Tell me more about these influences behind the album.

Well, while I’ve been making the album I wasn’t listening to any drum and bass. There was obviously a little bit but in day-to-day life I was listening to all the other stuff I like; hip-hop, trip-hop, jazz, soul, dub, reggae, all those influences. Naturally all this stuff became more of a feature on the album because that’s what I was listening to. I tried to put all the music that I like and squish it into drum and bass, rather than just try and make drum and bass.

An important question, what’s your favourite crusty roll?

Hmm, that’s a hard one. When I was in Sardinia, we used to go to this little bakery and they’d always give me like six crusty rolls. I don’t know what type of rolls they were, but they were fucking good.

Fair play, that’s a very specific answer.

Yeah haha, you can only get them from one shop.

In all seriousness though, that was a great tune to tease the album with. How was it working with Benny L?

Yeah, it was sick, he’s a really nice guy. I started the initial idea which was the hip-hop inspired intro with the chords, and then started some drums both building up to the drop and the drop itself. I got Javeon to sing on top of it and he wrote me a little vocal which was sick. From there, I was just chatting to Benny and was like ‘the world wants us to collab’, so I sent him a few tracks and he liked that one the best. I went up to his house and we wrote the bassline together and he put some of his drums in. After working on it back in my studio a bit more, I went back up to his to try finish it and we spent about four hours trying to open the project file because it was corrupted.

Absolute nightmare…

Mate, it was such a mission. It took forever. In that second studio session we spent hours trying to open the project to eventually add a white noise riser, and then I had to get the train home. We ended up shooting versions back and forth though so we both had a lot of input on it. I think you can definitely hear both of our sounds in it.

You put out the music video as well which was utterly ridiculous. Tell us a bit about that.

It’s quite difficult with drum and bass now because there’s no raves to promote releases, so you need good content for people to pay attention to it. If you just put up a post saying, ‘I’ve got a new track out today’, no one is going to care, and even if they do the Instagram algorithm is not going to give it to them. We live in this weird fucking world where you have to abide to the Instagram overlords. At the end of the day though, I just thought it’d be fun, and we’ve actually done a few more for the album. If you can make the music video add to the song, then it’s worth doing. If you’re just like ‘oh yeah, let’s just get someone doing some free-running on top of the song’, it’s basically pointless.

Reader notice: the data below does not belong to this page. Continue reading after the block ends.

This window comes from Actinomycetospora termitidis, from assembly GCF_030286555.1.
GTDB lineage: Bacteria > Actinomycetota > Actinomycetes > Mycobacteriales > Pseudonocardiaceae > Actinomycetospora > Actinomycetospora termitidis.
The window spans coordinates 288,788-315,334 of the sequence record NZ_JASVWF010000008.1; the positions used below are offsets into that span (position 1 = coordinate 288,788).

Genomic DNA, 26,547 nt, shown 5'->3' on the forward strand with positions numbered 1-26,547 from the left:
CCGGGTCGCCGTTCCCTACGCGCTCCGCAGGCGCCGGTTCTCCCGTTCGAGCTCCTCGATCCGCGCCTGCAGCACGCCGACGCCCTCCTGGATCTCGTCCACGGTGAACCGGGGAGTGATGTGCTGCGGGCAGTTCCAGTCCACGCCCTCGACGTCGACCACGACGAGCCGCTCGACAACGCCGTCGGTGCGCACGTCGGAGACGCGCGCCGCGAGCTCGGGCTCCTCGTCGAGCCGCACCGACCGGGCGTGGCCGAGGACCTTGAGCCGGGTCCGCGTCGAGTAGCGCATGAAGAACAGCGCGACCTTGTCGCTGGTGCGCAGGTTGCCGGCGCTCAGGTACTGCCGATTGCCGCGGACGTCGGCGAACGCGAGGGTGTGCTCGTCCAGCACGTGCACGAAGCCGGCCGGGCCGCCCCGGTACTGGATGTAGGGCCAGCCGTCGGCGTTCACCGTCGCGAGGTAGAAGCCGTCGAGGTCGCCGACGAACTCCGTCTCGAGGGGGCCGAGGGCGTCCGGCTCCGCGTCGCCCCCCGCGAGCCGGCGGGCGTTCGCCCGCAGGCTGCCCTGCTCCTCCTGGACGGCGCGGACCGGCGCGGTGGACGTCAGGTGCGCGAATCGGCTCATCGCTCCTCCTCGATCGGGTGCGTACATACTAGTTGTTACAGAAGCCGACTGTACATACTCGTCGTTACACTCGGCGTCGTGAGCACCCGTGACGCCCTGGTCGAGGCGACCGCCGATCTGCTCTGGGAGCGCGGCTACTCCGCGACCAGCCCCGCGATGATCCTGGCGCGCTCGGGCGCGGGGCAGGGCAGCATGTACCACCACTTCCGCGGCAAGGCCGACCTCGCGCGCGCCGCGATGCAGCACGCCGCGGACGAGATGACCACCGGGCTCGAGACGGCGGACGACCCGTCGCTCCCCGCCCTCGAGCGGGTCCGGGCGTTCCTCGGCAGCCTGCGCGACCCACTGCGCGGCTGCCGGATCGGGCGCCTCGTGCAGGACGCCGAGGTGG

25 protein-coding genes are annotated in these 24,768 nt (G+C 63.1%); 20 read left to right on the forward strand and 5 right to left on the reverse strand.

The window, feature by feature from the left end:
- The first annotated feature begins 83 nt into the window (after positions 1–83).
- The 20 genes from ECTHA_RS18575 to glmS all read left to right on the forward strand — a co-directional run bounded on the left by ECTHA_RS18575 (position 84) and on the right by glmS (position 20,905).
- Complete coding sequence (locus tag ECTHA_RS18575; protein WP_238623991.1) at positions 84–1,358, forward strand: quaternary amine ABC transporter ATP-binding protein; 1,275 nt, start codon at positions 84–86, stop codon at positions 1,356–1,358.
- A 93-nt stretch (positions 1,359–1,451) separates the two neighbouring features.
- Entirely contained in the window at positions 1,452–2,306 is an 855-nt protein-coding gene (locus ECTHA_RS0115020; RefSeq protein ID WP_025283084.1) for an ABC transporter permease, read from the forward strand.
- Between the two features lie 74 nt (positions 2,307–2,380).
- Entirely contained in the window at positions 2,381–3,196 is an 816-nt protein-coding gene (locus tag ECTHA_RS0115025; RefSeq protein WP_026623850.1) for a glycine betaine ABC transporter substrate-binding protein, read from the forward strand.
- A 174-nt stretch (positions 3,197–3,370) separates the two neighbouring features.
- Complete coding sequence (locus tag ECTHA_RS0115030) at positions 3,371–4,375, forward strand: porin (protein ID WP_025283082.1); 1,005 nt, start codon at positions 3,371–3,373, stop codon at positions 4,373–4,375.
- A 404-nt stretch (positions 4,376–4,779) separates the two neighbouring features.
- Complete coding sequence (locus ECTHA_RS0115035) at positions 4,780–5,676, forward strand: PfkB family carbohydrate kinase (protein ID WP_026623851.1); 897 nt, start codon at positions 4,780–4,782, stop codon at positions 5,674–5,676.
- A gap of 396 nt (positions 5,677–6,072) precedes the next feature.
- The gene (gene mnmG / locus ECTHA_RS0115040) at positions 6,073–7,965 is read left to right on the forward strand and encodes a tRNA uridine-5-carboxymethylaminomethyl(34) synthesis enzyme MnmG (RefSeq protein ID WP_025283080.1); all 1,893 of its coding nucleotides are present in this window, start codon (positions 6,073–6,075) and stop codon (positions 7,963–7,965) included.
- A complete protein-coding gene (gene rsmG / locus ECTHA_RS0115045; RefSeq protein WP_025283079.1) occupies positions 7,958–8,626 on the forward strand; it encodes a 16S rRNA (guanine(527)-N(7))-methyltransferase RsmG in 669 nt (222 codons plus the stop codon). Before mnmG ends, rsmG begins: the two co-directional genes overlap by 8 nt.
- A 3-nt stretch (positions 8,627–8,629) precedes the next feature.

The track name Make Rollers Roll Again is pretty much a weighted political statement in this scene. You’re going to have to explain yourself.

Ah, it’s just a bit of fun haha! I’m not a serious person so I’m not throwing pars at anybody. It was just the project file name I wrote when Donald Trump was doing some stupid shit at the time. I’m not trying to fire insults at anybody at all. If people like what I’m doing that’s cool and if they don’t then I don’t mind. It’s all just opinion at the end of the day.

What’s been the biggest challenge for you with the album?

Getting it down so it’s not 200 tunes, that was probably the most difficult thing for me. Also, just understanding what I wanted to do. That’s why I left it quite a long time. It has been quite a natural thing, there was no point where I sat down and thought ‘right, I’m going to start writing my album!’ I’ve been doing it for three-ish years now. I’d be making songs and then occasionally I’d have that one which I think would sound good on an album, so I’d put it in a folder. I’d say probably half of the tracks were ideas I’d already started, and half I wrote when I decided to start making more album songs. It felt like the perfect time with COVID, I had so much time on my hands.

Was it different not being able to test those new ones in the clubs?

Yeah! I think it’s really affected the sound of the album. Looking at it retrospectively now, it’s more of a listening album rather than a selection of bangers. Not being able to test them in clubs meant I wasn’t thinking about how it sounds in that environment. Instead, I was thinking about how it sounded as an actual album that you can put on and listen to for an hour.

Do you see that as a positive then?

I think so. In my mind, an album is one piece of art that you can listen to from beginning to end. It’s made it more of a musical artistic piece rather than just gurning 3am club bangers.